Reinstalled as a regular for the first time since 2005, Omar Infante has spent most of the season as a pretty big disappointment for the Marlins. Like Dan Uggla, the second baseman he was traded for over the winter, Infante got off to a horrible start, as the 2010 All-Star for the Braves hit just .251/.293/.309 during the first half.
Infante, though, has been an excellent regular since, batting .337/.379/.515 in 169 at-bats. And now the Marlins want to keep him as they open their new ballpark next year, possibly in a multiyear deal, MLB.com’s Joe Frisaro reports.
The 29-year-old Infante is making $2.5 million this year after having his club option picked up. He’ll probably be looking to a raise to $4 million or so in order to agree to terms now.
Infante, though, does want to remain with the Marlins. After years as a utilityman, he’s been allowed to find a home at second base in Miami. Even though Infante has plenty of experience at shortstop, third base and the outfield — all places where the Marlins have been unsettled at times this year — Infante hasn’t played a game at any position other than second.
Infante isn’t as bad as he was in the first half or as good as he’s playing right now. He’s an average regular at second base still in his prime, so a multiyear deal wouldn’t be such a bad thing. At the same time, given that there’s always going to be cheap second basemen kicking around, it’s debatable whether the thrifty Marlins would be smart to commit something like $8 million to him for two years. They’re already spending $45 million on five players next year, so Infante only makes sense if they’re willing to commit to a $70+ million payroll for 2012.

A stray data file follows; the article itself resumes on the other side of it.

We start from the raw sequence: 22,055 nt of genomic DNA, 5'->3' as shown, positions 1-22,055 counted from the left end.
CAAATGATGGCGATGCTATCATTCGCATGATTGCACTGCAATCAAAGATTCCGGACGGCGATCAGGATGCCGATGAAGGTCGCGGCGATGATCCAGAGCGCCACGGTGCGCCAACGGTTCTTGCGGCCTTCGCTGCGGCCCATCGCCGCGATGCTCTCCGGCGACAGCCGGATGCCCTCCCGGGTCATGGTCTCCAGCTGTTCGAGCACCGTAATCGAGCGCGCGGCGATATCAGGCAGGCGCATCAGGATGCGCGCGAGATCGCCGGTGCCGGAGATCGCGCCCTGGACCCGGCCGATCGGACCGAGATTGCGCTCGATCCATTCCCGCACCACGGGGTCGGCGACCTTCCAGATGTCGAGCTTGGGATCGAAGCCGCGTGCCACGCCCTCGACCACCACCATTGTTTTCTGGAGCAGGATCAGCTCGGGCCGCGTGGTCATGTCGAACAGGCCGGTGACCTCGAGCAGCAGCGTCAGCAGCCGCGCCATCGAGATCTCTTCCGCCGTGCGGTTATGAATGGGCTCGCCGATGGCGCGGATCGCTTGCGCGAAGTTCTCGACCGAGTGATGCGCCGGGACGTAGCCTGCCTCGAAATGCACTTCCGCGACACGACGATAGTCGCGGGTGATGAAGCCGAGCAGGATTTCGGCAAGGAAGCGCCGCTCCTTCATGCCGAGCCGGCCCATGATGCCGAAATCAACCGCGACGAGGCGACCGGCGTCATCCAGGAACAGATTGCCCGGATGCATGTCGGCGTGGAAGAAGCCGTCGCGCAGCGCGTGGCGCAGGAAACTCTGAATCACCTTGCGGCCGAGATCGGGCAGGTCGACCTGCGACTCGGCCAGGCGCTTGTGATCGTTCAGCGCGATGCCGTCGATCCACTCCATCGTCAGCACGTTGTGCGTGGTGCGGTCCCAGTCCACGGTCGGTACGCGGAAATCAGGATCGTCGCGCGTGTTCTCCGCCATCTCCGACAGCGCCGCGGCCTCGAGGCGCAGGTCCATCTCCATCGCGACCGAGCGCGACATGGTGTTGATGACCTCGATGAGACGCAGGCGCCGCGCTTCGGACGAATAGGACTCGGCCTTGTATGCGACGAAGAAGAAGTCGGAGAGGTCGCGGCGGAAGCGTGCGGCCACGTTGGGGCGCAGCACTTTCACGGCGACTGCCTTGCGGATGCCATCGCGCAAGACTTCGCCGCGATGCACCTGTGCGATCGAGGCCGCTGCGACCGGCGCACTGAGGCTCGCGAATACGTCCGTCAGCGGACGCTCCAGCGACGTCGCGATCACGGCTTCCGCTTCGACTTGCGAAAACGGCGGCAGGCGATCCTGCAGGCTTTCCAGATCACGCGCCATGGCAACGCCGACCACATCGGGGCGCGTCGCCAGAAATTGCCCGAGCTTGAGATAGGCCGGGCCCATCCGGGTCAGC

Spring training is tough for players under the best of circumstances. Even in an age when players work out all year, getting back into the swing of baseball-at-full-speed is tough. Many players spend the bulk of February and March knocking off the rust and getting their timing back. Because of this — and because the games have no real stakes — it is not wise to take spring training statistics super seriously. Especially if the player in question is assured of a spot on the roster and is trying to avoid injury before the regular season arrives.
Spring training for Shohei Ohtani is doubly difficult. Not only does he have to knock the rust off from the offseason, but he (a) has to get used to a new country and language; (b) has to get to know all new teammates, coaches and, really, an entirely new baseball culture; and (c) do all of that while dealing with a media crush that hasn’t been seen in baseball since Ichiro first arrived 17 years ago. In short, Ohtani is under massive pressure and has to make massive adjustments in a short time.
With that said, neither the Angels nor Ohtani can be all that pleased with how his spring training has gone. In two actual major league exhibition games he’s allowed eight runs in two and two-thirds innings. Seven of those came on Friday when he was shelled by the Rockies in an inning and a third. If you include B-games against minor leaguers, he has allowed 17 runs on 18 hits, four of which were homers, in four games. As a hitter he’s 2-for-20.
As Jeff Fletcher of the OC Register notes, Ohtani’s peripherals are not bad, as he has struck out a lot of guys and walked very few and the average on balls in play against him has been brutal, which is not super sustainable. Bad luck and some fat pitches at a time of the year when luck doesn’t really matter and the pitches, because of the rust, are likely to be fatter than normal.
As Fletcher also notes, Nolan Arenado, who faced Ohtani on Friday, said that his stuff looked good and that he’s going to be a good big league pitcher. Ohtani and Angels officials are all striking the right notes about bad luck and adjustments, saying that they’re not worried.
I imagine they’d be worrying even less if things had gone well this spring. Unless of course this is just a professional wrestling-style work aimed at getting more of us to watch his regular season debut, in which he’ll reveal that he was sandbaggin’ all along.